Judge Sonia Sotomayor's nomination for the Supreme Court has hit a small snag as high-ranking Republicans in the Senate are demanding that more information be provided about her past work and associations.
The complaints are common fare for presidential nominations -- a political tactic designed to draw out the nomination process in hopes that more dirt can be found. In some instances, there is a compelling public interest in drawing out that additional information.
That said, it's worth looking back a few years to recall just how disinterested the Bush White House and GOP Senators were in complete disclosure when it came to a Supreme Court nominee of their own.
In late 2005 and early 2006, Democrats in the Senate were demanding that Supreme Court nominee Judge Samuel Alito provide additional material pertaining to his service at the Office of the Solicitor General. Then ranking member of the Senate Judiciary Committee, Patrick Leahy (D-Vt.) wrote two separate letters to the Department of Justice requesting those files. His efforts were rebuffed.
"Judge Alito and the Department have already provided to the Committee a voluminous set of documents relating to Judge Alito's decades of public service," read the response from then Assistant Attorney General William E. Moschella. "Judge Alito has sat on the federal appellate bench for more than 15 years, and his decisions in that capacity represent the best evidence of his judicial philosophy and of the manner in which he approaches judicial decision-making."
As the remarks suggest, it was the position of the Bush White House and its Justice Department that the Senate had sufficient material by which to assess Alito's resume. Moschella would go on to note that the Judiciary Committee had been "provided with a list of the more than 1,000 published decisions issued by panels on which Judge Alito sat, including the more than 340 opinions Judge Alito wrote." There were, in addition, concerns expressed that revealing more information from Alito's tenure at the Office of Solicitor General would compromise that Department's ability "to litigate cases effectively on behalf of the United States."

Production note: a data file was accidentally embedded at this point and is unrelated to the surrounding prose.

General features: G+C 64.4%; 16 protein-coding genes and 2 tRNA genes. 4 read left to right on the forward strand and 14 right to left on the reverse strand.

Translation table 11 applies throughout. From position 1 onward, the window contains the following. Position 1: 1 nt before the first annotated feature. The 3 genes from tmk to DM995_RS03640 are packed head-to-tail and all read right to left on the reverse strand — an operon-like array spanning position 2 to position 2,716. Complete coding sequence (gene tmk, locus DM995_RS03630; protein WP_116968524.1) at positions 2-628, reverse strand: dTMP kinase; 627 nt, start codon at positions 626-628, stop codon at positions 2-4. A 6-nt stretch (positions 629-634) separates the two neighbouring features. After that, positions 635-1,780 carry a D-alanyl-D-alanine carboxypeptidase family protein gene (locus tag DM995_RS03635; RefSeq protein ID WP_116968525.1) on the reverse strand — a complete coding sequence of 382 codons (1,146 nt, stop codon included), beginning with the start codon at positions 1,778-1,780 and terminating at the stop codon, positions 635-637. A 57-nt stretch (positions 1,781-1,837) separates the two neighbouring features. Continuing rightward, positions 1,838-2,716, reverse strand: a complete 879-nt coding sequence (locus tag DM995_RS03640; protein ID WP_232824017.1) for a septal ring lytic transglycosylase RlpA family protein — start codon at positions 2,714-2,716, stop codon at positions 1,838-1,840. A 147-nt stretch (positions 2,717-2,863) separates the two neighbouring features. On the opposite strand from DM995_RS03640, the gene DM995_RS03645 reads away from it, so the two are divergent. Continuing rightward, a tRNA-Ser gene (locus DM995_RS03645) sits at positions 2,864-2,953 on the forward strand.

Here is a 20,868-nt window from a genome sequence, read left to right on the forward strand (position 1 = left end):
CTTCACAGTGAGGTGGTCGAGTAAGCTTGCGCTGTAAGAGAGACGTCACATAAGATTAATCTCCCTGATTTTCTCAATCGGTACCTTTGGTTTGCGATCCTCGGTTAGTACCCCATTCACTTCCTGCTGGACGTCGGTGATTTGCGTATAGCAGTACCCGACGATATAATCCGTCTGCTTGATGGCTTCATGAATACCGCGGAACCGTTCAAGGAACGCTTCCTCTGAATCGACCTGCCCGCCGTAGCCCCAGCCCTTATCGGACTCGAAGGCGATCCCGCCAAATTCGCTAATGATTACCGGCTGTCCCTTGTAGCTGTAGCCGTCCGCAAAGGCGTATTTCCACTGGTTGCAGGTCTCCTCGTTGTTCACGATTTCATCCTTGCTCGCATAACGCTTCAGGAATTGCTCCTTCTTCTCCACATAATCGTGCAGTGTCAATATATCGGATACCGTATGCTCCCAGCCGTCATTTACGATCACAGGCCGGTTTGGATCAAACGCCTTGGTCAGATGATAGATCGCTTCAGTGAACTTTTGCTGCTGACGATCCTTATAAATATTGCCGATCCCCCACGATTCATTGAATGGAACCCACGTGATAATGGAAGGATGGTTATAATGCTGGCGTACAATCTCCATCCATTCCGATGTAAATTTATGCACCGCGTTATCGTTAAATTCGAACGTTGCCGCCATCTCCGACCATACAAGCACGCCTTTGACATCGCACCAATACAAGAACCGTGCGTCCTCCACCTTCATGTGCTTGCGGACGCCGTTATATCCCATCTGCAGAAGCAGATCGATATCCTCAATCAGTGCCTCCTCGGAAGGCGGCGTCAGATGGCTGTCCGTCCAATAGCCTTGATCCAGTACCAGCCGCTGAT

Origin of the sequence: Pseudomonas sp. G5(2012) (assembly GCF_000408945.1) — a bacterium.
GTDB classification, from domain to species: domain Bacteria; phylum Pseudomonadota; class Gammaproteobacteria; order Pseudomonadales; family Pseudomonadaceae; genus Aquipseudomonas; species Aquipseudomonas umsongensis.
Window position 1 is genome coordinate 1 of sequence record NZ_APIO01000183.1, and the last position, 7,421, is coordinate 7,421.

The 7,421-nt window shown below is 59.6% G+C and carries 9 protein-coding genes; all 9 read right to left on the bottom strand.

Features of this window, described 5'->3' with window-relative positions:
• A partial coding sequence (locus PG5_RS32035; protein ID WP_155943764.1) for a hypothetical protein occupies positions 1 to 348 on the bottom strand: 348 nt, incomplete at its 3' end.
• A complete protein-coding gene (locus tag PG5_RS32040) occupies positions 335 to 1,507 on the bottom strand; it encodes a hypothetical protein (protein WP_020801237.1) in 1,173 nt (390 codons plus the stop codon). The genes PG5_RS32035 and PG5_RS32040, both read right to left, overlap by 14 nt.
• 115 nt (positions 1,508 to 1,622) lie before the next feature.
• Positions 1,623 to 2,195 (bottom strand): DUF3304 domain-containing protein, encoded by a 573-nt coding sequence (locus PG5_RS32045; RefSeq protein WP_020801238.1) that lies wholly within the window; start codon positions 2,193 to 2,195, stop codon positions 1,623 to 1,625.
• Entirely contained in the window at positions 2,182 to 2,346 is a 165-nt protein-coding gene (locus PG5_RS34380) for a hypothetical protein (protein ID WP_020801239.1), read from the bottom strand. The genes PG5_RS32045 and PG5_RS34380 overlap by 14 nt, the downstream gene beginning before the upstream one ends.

That said, calls for more material from Alito's background, whether they pertained to his work at OSG or on other issues were more often than not dismissed as pure politics by the administration's defenders. Sen. John Cornyn (R-Tex) said that demands for an explanation as to why Alito had not released information about the work he did in the 1980s to undercut Roe v. Wade were "manufactured hysteria." Nearly a month later, almost 300 additional documents from Alito's time at Justice Department -- which hadn't been previously made public -- were finally released.
With Sotomayor, the current complaint by GOP lawmakers is that she has revealed too little information with regard to her affiliation with the Puerto Rico Legal Defense Fund. The civil rights organization turned over more documents on Tuesday but Republicans on Judiciary and in leadership contend that it is just the tip of the iceberg.
"I think the key is just to finish the job," Minority Leader Mitch McConnell said on Fox News Sunday. "For example, just a day or so ago, we discovered that there are 300 boxes of additional material that has just been discovered from her time working with the Puerto Rican Legal Defense [and Education] Fund ... The committee needs to have access to that material and time to work through it so we don't -- so we know all the facts before we vote on a person who's up for a lifetime job."
On Thursday, the White House hit back, with the president's chief counsel, Greg Craig, telling the ranking member of the Judiciary Committee, Jeff Sessions, R-Ala., that the Puerto Rican Legal Defense and Education Fund records had no relevance to Sotomayor's Supreme Court nomination.
"Perhaps there is confusion about Judge Sotomayor's role with PRLDEF, and that confusion may account for your unusual interest," Craig wrote in a letter to Sessions. "Let me be clear: On Judge Sotomayor's behalf, we submitted all documents the committee requested of her, and we did so in record time."